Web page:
As car owners, you know that keeping your tires in good condition is vital for your safety. But knowing when to switch out your tires and buy a new set is a tricky question. With tight budgets, the tire replacement cost is something you need to consider, but cutting corners on your tires can lead to higher fuel costs and even accidents. In this article, we look at how to tell when you should replace your tires and what you can do to keep them in good condition for longer.

When you know how it’s easy to determine the time for a changeover

How long do tires last on average?

Most tire experts agree that tires on a standard family car should last, on average, for 50,000 miles. And with the average American driving around 12,000-15,000 miles each year, that means they should last around 3-4 years. There are plenty of factors that will influence whether your tires need to be replaced, and we look at them all below.

How do I know if I need new tires?

We wish we could tell you that there’s one simple way to know if you need new tires, but it comes down to a few factors. We detail them all below so you can understand if replacing tires should be added to your to-do list.

Signs that you should replace tires—besides the tread depth

There are several signs that the time has come to buy new car tires!

Tread depth: One of the most obvious signs that your tires need to be replaced is if the tread depth has worn down to 2/32″ or less. This can be measured using a tread depth gauge or using a penny. To do the penny test, place a penny into your tire’s tread with Lincoln’s head pointing downwards. If part of his head is hidden, your tire tread is deep enough, but if you can see his whole head, it’s tire replacement time!

Visible wear and tear indicate that you need to change your tires asap

Visible wear and tear: This is a quick and easy visual method of checking the quality of your tires. You should look out for cracks or other signs of damage on the sidewalls and tread of your tires. If there are signs of damage, you should take your car to a specialist who will be able to evaluate the level of damage and advise whether tire replacement is essential now or if you can wait a while.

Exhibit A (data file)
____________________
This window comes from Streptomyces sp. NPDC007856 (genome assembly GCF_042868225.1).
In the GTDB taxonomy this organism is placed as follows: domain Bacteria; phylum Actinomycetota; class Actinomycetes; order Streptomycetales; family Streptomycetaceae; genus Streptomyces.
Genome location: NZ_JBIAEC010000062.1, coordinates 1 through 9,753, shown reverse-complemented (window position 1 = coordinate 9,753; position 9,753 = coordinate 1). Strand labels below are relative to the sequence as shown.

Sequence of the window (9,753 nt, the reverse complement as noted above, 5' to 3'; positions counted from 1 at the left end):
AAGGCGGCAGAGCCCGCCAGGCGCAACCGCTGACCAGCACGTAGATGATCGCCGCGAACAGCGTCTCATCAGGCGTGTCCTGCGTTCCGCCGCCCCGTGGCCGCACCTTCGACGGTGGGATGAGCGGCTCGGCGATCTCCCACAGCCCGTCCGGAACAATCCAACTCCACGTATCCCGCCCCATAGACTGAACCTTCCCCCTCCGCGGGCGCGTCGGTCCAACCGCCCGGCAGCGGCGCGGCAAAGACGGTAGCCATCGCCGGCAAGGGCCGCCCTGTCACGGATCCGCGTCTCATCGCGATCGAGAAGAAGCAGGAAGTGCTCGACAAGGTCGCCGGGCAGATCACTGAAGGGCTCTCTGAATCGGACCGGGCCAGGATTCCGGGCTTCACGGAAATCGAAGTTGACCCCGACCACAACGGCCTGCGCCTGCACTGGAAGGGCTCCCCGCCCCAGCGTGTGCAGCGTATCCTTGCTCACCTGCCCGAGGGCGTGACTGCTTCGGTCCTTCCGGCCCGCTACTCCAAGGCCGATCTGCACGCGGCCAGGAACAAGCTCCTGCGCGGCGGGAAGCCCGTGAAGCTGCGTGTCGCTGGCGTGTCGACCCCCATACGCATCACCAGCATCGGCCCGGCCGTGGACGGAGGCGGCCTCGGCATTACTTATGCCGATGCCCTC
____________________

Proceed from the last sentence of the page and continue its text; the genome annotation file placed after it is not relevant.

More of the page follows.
Age: Rubber is a natural material that deteriorates with time, even if your tires haven’t been used much. Many environmental factors, like sunlight, extreme temperatures, and how they are stored, can cause your tires to deteriorate. The general rule of thumb is that you should replace tires 6 years after their manufacture date, but you can stretch it to 10 years if they have no signs of visible damage. But at the 10-year mark, you should definitely replace your tires!

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Unusual wear patterns: If you notice that your tires are wearing out unevenly, which can show up in different amounts of tread wear on certain areas of the treads or signs of cupping in the sidewalls, this may necessitate a new set of tires. This is likely due to wheel misalignment or a lack of tire rotation. This can be solved by aligning your wheels regularly and getting your tires rotated as part of your regular vehicle maintenance schedule.

If you’re unsure whether your tires need to be replaced, we always recommend getting a professional to inspect them. A tire specialist or mechanic will be happy to assess the overall condition of your tires and recommend the best course of action.

Uneven tread wear compromises your safety on the road. Consider changing the tires!

Replacing spare tires

We often forget about our spare tires, which are just as important as our regular ones. If you haven’t used your spare and it has been stored well and not exposed to excessive heat and cold, you should replace it 10 years after its manufacture date. If it’s newer than 10 years old, you should still inspect it regularly for signs of aging and damage.

What can I do to extend my tire’s lifespan?

Fortunately, there are a few things you can do to make sure your tires last as long as possible. Here are a few tips to keep your tires in good health!

Tire pressure: regularly check your tire pressure and make sure your tires are filled to the correct level of air pressure recommended in your vehicle’s owner’s manual. Improper inflation, whether over or under-inflated, can cause your tires to wear out unevenly.